An exterior view of Chiharu Shiota's In Silence, 2002/2013; Photo by Seanica Howe.

Two female artists defy the odds with their treatment of textiles:  Chiharu Shiota spins an installation that evokes memories of childhood trauma or domestic abuse by including burned chairs and a piano, both contents of a home, but one that traps and frightens its occupants.  And Piotr Uklanski magnifies the softer side of the oral cavity in her quilted Open Wide (2012) installation, where a giant uvula diminishes its admiring audience.  Ahhhhh "Unlimited!" She took the words right out of my mouth.  

This article was originally written for publication with The Miami New Times Blog, Cultist, as one of a series of articles titled "Art Basel in Basel" by Seanica Howe. This writing, as well as the remainder of the series, can be accessed here:

I Santissimi, Horror Vacui, 2012; Photo by Seanica Howe

To say that Art Basel has become significant for our fair city is a bit of an understatement.  Do we even remember what Miami was like before this major event elevated it from vacation destination to cultural hot spot?  Those of us that had never been exposed to million dollar art suddenly became connoisseurs and were granted permission to enter a world we thought only existed in New York and Paris.  

Well, the big daddy fair, father to which Miami now owes its claim to art fame, has, once again, occupied Switzerland.  No people, Art Basel is not just a Miami event and, just in case you are wondering, its fabulousness translates worldwide.

My first day in Basel had me starting with one of my favorite satellite fairs, SCOPE.  Sonja Hofstetter, head of SCOPE exhibitor relations, shared with me her thoughts on the major contrast between Art Basel in Basel versus Miami: that while Miami continues to live up to its reputation as a place to see and be seen, which comes as no surprise, Basel attracts the serious European collector, with many of the attendees flying in specifically to buy art.  

Paolo Grassino, Analgesia (2012), an outdoor installation courtesy of Mario Mauroner Contemporary Art; Photo by Seanica Howe.

Standing guard as visitors enter the fair is a group of junk yard dogs, an outdoor installation by Paola Grassino, reminding riffraff to keep out so that sophisticated types inside can get down to business.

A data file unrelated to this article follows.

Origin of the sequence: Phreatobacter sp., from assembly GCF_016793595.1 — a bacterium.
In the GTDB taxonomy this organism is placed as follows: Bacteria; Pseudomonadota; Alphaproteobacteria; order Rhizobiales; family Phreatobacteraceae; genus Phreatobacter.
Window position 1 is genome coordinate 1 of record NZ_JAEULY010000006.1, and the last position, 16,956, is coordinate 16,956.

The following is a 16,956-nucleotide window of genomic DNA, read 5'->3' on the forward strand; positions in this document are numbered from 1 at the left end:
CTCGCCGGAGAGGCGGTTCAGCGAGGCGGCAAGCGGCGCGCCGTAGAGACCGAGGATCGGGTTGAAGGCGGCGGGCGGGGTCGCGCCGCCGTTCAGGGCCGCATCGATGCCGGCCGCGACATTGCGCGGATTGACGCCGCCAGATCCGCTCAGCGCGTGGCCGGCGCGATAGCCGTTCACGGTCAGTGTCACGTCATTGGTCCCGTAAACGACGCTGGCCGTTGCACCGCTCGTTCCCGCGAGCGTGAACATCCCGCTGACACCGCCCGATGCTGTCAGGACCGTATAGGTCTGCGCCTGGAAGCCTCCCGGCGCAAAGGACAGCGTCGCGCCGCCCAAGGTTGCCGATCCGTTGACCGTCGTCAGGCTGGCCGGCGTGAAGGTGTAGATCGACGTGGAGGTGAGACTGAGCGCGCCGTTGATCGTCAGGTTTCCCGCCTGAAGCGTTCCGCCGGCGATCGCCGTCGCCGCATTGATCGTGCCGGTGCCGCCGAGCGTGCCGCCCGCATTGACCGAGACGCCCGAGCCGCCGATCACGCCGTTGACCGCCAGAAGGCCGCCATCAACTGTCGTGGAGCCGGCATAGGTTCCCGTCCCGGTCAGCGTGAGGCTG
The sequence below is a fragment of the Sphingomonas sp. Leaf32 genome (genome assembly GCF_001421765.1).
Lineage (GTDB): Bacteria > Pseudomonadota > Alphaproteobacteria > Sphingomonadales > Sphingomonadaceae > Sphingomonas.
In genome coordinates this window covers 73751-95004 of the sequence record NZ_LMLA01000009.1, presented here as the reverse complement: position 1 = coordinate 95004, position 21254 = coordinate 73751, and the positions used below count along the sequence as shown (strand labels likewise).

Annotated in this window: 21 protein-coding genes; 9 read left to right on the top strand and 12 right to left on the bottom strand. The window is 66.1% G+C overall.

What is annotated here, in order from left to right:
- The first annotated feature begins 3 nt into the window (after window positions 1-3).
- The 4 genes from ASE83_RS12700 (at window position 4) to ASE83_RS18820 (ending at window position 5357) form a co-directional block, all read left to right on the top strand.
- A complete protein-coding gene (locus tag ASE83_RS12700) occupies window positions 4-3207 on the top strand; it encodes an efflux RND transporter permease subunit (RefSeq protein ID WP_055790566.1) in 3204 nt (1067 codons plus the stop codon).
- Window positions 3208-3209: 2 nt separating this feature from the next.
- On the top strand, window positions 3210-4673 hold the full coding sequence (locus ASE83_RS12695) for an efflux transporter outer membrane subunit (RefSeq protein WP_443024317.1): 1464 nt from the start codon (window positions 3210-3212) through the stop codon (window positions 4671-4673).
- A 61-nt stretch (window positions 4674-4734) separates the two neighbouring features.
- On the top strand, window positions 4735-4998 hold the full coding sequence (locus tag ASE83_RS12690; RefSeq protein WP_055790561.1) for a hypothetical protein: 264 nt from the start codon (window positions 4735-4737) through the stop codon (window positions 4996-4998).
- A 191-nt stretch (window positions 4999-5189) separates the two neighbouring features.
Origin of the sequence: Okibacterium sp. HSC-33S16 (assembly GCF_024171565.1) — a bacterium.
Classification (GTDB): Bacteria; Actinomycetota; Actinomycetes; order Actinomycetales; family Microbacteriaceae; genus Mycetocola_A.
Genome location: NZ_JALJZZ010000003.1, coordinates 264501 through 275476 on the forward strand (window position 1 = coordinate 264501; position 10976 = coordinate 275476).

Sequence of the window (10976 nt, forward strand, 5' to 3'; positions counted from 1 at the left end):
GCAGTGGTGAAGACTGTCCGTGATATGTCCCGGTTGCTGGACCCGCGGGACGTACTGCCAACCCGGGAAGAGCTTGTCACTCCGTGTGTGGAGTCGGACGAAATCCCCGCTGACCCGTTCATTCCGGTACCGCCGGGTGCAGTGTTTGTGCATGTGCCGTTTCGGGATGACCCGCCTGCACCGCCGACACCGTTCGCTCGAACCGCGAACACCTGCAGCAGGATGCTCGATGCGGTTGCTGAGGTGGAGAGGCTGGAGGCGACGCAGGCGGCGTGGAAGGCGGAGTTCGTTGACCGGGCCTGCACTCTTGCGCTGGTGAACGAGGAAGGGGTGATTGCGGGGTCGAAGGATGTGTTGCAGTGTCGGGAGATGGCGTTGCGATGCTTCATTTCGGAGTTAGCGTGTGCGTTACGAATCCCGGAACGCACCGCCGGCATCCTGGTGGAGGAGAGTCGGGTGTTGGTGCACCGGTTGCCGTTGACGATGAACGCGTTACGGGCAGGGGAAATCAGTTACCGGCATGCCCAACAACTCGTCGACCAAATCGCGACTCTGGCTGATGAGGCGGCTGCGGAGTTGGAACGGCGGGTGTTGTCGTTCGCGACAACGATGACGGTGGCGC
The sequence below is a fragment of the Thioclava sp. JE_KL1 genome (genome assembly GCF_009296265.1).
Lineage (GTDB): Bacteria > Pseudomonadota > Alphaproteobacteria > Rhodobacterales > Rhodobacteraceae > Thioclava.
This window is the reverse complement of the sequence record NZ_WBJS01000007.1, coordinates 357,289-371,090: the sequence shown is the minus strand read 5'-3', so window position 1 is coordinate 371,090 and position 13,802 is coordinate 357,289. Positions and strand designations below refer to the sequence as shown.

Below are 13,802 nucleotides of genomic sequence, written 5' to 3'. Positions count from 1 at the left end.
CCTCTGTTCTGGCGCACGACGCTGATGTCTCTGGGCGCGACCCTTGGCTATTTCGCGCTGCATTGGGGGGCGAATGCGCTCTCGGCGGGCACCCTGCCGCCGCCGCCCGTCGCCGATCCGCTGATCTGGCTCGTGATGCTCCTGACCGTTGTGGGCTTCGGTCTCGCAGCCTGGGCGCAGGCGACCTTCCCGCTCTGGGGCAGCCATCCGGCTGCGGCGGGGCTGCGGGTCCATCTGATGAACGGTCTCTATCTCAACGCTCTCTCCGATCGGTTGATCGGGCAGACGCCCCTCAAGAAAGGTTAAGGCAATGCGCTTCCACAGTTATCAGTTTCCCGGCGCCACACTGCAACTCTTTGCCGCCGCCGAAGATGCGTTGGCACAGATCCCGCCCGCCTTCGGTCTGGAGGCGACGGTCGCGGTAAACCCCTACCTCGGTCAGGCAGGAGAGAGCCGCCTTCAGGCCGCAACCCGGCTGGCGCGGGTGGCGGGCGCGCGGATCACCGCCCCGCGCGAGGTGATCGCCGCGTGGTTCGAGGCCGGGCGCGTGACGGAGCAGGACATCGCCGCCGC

Ran Hwang, Secret Obsessions, 2013; © Ran Hwang/Courtesy Inception Gallery, Paris.

Seeing SCOPE Miami attendees Victori Contemporary and Aureus was a major treat, along with viewing contemporary art that ranges from I Santissimi's perplexing fabrication of a sectioned, crouching human, shown by Gagliardi Art System, to Ran Hwang's webbed chandelier of thousands of crystals and beads pinned to plexiglass.  Hwang is represented by Inception Gallery in Paris. 

Comenius Rothlisberger and Admir Jahic, The Invisible Heroes, standing with one of several works shown for the SCOPE art fair; Photo by Seanica Howe.

Comenius Rothlisberger and Admir Jahic, the artists better known as The Invisible Heroes, have works on display specifically for SCOPE.  In their stand alone space, this cool duo presents resin sculptural objects embedded with colored pigments, allowing reflections from fluorescent lighting to skate along their surfaces.  

Yves Hayat, Icones Fatiguees (left) and Parfums de Revolte (right), both from 2013; Photo by Seanica Howe.
However, the fair's definite crowd pleaser was a series of small clear cases with a big message. Created by Yves Hayat, these shriveling images of coveted icons and designer brands ask their admirers to consider the price paid for celebrity, consumerism, and wealth. Not to worry, in addition to showing in Paris, Hayat's dealer, Mark Hachem, also occupies a space in New York's Chelsea.  But if you've taken a vow only to see art in Miami, preferring a little more pizazz with your viewing pleasure, I'm sure he could be convinced to fly south for the winter...just in time for our spiced up version of this beloved event.

This article was originally written for publication with The Miami New Times Blog, Cultist, as one of a series of articles titled "Art Basel in Basel" by Seanica Howe.  This writing, as well as the remainder of the series, can be accessed at